Acquired: Breeder (professional)
Training: I haven't learned care / training techniques
Granger, Indiana, United States
Posted July 17, 2014
Many people will refer to their pets as part of their family. In our house, my dog is not just part of the family, she's second in command. The line of succession starts with my wife, then the dog, then the kids...then me. Our dog, affectionately named "Rolo" by my children because of her caramel and chocolate coloring, is a pampered pet of the highest order. What is funny, is that she deserves it.
Rolo eats her share of regular, run-of-the-mill dog food, but she also enjoys a plentiful palate of "table scraps" that would make most Veterinarians blush. On Christmas, she gets her own cut of tenderloin. On Easter, she gets her own batch of hard boiled eggs. On Thanksgiving, you guessed it, a plate of turkey and gravy is reserved for her enjoyment. Daily doses of bacon and the ever-present dropped potato chip round out the rest of her lavish diet. Her bed is right next to the entertainment center. Oddly, the video games and reality shows are never too loud, but the football game annoys her. I have actually had my wife order me to turn the volume down during a Bears/ Packers game...because it was making the dog uncomfortable. Most Alpha males would have an issue with being pushed to the backseat in favor of a canine companion. That is, until he saw how much joy, love and affection that canine brought to his children.
Cocker Spaniels are a bit high maintenance. They require a particular haircut, and what seems like an endless amount of grooming. They need a higher than average amount of routine medical attention, due to tendencies towards various ear infections. They bark at rabbits and squirrels like the woodland animals are mounting an all out invasion of their homeland. However, these drawbacks are nothing, absolutely nothing, when compared to the benefits of this particular breed.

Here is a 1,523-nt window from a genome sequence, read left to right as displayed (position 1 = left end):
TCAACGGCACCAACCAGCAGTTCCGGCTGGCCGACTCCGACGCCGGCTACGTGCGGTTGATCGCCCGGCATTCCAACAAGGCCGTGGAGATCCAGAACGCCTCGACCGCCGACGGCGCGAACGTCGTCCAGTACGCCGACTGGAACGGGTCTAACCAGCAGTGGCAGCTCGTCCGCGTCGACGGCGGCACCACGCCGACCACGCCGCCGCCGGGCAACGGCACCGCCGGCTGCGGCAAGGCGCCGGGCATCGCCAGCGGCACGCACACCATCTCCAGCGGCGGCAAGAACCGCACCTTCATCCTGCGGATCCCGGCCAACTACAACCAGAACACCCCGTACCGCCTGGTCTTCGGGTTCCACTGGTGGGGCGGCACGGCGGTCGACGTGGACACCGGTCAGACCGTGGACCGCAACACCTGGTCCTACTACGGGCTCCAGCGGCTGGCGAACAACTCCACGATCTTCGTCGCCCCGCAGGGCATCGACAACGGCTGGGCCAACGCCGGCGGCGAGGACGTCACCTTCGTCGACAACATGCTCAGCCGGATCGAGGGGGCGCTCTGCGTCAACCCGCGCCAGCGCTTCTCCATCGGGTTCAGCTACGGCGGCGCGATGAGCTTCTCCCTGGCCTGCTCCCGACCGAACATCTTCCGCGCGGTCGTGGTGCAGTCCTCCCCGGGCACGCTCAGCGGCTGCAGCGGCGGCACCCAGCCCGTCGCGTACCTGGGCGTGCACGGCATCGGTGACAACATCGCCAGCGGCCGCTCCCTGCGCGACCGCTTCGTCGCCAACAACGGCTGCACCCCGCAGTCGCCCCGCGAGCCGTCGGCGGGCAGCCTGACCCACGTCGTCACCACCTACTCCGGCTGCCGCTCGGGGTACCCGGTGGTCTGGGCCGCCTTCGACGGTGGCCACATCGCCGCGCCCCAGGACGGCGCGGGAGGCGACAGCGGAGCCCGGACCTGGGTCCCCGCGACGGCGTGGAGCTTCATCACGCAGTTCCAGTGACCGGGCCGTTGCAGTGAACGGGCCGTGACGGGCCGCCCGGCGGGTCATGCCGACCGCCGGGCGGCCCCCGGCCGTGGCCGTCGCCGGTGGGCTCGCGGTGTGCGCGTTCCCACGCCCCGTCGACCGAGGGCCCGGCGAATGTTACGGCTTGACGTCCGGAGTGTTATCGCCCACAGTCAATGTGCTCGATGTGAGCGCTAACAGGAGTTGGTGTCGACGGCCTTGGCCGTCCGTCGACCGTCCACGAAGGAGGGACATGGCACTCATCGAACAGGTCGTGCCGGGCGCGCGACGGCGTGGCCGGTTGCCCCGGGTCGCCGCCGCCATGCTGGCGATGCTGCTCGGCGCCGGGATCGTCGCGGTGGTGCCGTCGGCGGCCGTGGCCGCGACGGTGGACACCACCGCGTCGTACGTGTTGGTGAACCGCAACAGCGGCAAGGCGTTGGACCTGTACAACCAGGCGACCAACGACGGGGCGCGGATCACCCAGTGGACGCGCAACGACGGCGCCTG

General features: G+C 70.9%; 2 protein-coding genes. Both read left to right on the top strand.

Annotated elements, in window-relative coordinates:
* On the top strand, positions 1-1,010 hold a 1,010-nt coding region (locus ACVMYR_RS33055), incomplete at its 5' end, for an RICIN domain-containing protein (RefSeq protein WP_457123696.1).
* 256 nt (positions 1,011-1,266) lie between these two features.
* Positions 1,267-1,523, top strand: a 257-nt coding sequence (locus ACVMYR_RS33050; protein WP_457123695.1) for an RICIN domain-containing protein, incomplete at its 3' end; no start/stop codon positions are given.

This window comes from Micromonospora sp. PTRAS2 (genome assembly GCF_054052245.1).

The cocker spaniel is fiercely loyal to her family. More than once, she has stayed by the side of my sick children while they nursed fevers, sore throats, and childhood maladies. When my wife fell ill years ago, Rolo somehow knew it, and wouldn't leave her side. The breed as a whole is known for being playful, active and generally happy with their lives. Our dog, our Rolo, actually smiles from floppy, uneven ear to ear. Cocker Spaniels love their snacks, especially table scraps, and they will put on the most irresistably pathetic face in order to wash a wave of guilt right over you, until you give up the bacon. Rolo is unbelievably tolerant of children and their ideas, as evidenced by more than one tea party dress up day, and several puppy football jerseys, as well as countless halloween costumes where we dressed her up like a hot dog. (OK, I did that. It wasn't the kids.) I would recommend this breed of dog to anyone with children, who is looking to not just acquire a dog, but to adopt a new member of their family.